Writer’s ego and perfectionism


“You’re a writer, surely you can find a better adjective.”

That came from my wife last week. I probably could have come up with a better adjective. What I couldn’t do though, and this still bothers me for some reason, was identify with that label.


To me, writer, implies a level of professionalism and accomplishment, at least as far my own work is concerned. It’s not that I object to anyone who can identify themselves with that label. In fact, I wish I could bring myself to say: Hello, I’m a writer. I’m just not there yet. I don’t have anything in a state where I could justify it.

I feel like this is a symptom of “writer’s ego.” (No, I can’t call myself a writer, but I totally have one of these.) It’s the same thing that makes me kick and scream like a spoiled child when I get feedback explaining that something isn’t working. It’s also the same thing driving me on -that little voice saying “this project is a serious, professional piece of work, and it will launch my professional writing career.”

Normally, the screaming child part of me eventually shuts up so that I can fix what’s wrong, and the part of me fantasizing about being a professional writer becomes humble so I can focus on improvement. However, this identification thing is causing a problem. On one hand, who cares about being labeled a writer, if you enjoy doing it, then it doesn’t matter what you’re called. Well, I suppose I do care, and I care because a failure to associate with the label is a symptom of not taking myself seriously.

I may be a bit of a slob, but when it comes to crafting, I’m a perfectionist. When I set out to do something, it is NOT half-assed. My wife will attest to this character flaw. Case in point:

Electric bass

Homemade electric bass

Except for the neck, and electronics, I designed and made this. It is my second attempt at making a musical instrument, the first was from a kit. I am not a luthier, nor am I a particularly fine woodworker, but this thing sounds pimp, and I am still completely unsatisfied with it. That said, I’m not going to go into the odd details I hate that no one will ever notice.

I spend at least an hour a night writing, and many more hours discussing plot, characters, setting, and so on with my wife and anyone else who’s foolish enough to listen. On those days I commute to work, much of that drive is spent thinking about my story. Not only that, when I get to a bit of story containing details I’m unfamiliar with, I start researching. On one occasion, I was at the table with a bit of string and my map. “What the hell are you doing there?” My wife asked. It was pretty obvious to me. I was doing a rough measurement of a road to make sure the the distances and travel times I had were plausible.

So, with all of that effort, shouldn’t I be taking myself seriously? After all, I want others to. If I write my book and publish it, it’ll be hard to convince folks it’s a good read, if I haven’t even convinced myself. Just one more thing to work on I suppose.

photo credit for header photo: ego via photopin (license)


6 thoughts on “Writer’s ego and perfectionism

  1. That’s a really sweet looking bass!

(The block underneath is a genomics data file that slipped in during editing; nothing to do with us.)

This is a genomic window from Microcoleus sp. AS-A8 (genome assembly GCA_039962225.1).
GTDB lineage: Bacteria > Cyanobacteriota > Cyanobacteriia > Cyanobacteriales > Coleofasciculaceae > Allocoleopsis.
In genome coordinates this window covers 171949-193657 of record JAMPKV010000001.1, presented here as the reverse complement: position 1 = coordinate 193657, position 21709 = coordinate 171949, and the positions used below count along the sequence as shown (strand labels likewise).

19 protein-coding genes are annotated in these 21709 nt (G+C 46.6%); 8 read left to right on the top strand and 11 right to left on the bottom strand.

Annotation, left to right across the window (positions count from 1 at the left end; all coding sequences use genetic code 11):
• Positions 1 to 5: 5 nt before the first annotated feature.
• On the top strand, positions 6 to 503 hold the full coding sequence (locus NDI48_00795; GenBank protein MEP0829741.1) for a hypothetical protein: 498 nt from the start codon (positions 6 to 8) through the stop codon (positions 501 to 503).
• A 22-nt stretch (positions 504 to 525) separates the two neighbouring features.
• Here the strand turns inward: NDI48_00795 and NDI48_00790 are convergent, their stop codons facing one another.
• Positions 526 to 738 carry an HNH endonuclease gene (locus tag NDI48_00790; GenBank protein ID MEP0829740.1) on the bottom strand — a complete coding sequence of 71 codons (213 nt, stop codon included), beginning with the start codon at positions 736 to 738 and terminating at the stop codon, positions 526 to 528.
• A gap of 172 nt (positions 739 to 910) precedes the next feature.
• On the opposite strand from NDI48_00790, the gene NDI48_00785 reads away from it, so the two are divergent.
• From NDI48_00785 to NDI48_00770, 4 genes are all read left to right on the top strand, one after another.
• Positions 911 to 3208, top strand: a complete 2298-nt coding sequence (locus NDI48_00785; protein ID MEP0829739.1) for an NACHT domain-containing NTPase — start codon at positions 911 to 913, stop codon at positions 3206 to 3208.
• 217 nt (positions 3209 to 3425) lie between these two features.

It’s something I was harping on – relativism. Who is to say you aren’t a writer? You write, and that makes you a writer. It’s the adjectives they attach to the writer thing that probably matter to you. Being published doesn’t mean you’re good- the Amazon Slush Pile of gorey manuscripts is proof of that. It’s more… did you do what your readers want?

    And then there’s marketing. For the nonce, though, you’re a writer. The criteria you attach to it are all extras.

    I’m not sure there’s much value to the term “writer.” It’s thrown around pretty liberally these days, and anyone with half a blog can claim to be a writer. I guess the proof is are you making money at it? Isn’t that the gist of the matter?


    Liked by 1 person

    • Thanks for the compliment on the bass. I’m not totally thrilled with some of the finish, and a few odd-bits, but it really does sound good, and it weighs a ton. One day when (if?) I do make money at writing, I might feel better about the label, but your right, it is all relative isn’t it.


      • I think I saw this on a post on Kristin Lamb’s blog here: https://warriorwriters.wordpress.com/
        I like Kristin’s content because she builds up and encourages, and this is a discouraging process in some ways. Anyway, the point was that if you’re training to be a lawyer, it’s pre-law. If it’s to be a Doctor, it’s pre-med. You’re not really a pre-writer: at what point does your craft become valid? When you publish a book? When the book makes $1000 in sales? 10,000? 100,000? You are a writer because you picked up a keyboard and began to write. You’re getting close to finishing a novel, and you have another in the planning stages, and this is very good considering you don’t start getting traction in publishing until your third book. So, you’re locked in, mister. You HAVE to keep going to make anything out of this- there’s a trilogy to write.

        Liked by 1 person

      • I like that article.


  2. Onion says:

    You mean to tell me that you didn’t scan the map, drop it into a GIS program, geo-reference it, and get precise measurements (i.e., repeatable measurements; accuracy isn’t entirely relevant in fiction)?!

    Liked by 1 person

    • Well, of course I would have done, except I don’t happen to have a GIS license, so I had to hack it. I did consider developing a fantasy world GIS type program to do this, and still haven’t ruled it out.


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